If news stories about the synod are accurate, signs of subversion are already present even before the formal assembly.
The temptation to discouragement comes from the noonday devil, and it is particularly fraught with peril. Discouragement is linked to acedia, a tired and listless spirit that can take hold of us after we have been on the journey for a while. The special danger of discouragement is that, if we give in, everything goes, and we are left without hope. The synodal assembly would be well advised to be on the lookout for discouragement. Of course, it will not be manifest at the spirited beginnings of the assembly. After a while, however, a kind of emotional heaviness can take hold, along with a sense of futility. Questions will follow, like: Does this really make a difference? Why the glacial pace? How do our efforts address the sorry state of our world?
There are no simple formulas to address the temptation to discouragement. One truly important remedy that the synod would do well to apply is a steady invocation of the Holy Spirit, that is, calling on the Spirit’s help and guidance. It represents far more than a plea for help. It is an acknowledgment that we do not accomplish what we need to accomplish by the dint of our own efforts and cleverness. To call on the Spirit reminds us that the entire enterprise is in God’s hands, not ours. In the context of the synod, if we rely on our ability to accomplish things, we will be profoundly discouraged. If we allow ourselves to surrender that mindset and rely on the Spirit, we will grow in hope.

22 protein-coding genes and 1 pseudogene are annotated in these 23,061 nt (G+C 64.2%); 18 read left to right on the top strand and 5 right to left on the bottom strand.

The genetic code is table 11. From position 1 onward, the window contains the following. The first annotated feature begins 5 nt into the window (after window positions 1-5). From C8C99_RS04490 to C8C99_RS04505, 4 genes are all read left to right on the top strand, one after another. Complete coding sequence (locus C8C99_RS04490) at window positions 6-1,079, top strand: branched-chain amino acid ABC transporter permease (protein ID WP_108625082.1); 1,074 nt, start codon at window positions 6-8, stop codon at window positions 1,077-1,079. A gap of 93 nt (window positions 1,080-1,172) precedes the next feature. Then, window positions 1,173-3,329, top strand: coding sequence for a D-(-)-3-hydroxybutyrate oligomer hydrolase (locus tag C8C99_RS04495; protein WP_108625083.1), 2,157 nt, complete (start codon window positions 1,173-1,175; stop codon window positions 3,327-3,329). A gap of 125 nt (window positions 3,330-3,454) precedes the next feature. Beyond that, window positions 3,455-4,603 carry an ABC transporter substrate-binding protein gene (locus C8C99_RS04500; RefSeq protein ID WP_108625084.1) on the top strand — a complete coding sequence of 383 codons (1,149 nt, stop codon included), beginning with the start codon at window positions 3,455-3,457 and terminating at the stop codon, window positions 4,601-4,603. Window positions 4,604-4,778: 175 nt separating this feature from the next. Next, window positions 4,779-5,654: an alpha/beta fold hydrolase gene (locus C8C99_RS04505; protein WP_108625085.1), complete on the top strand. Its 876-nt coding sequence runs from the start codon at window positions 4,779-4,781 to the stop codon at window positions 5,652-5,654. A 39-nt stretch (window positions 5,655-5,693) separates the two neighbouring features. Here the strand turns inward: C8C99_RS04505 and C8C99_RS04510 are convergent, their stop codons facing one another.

A trustworthy guide
If news stories about the synod are accurate, signs of subversion are already present even before the formal assembly. At the same time, I am even more confident that the devil will be unable to undo the synod. We have in Pope Francis a holy father, a spiritual father, who knows the workings of the adversary. He will guide and direct the assembly with well-practiced skills of spiritual discernment.
For the rest of us, it is a matter of prayer and fasting—the fervent petition to be delivered from evil. In the end, we have the Lord’s very own words: “Take courage. I have conquered the world!” (John 16:33)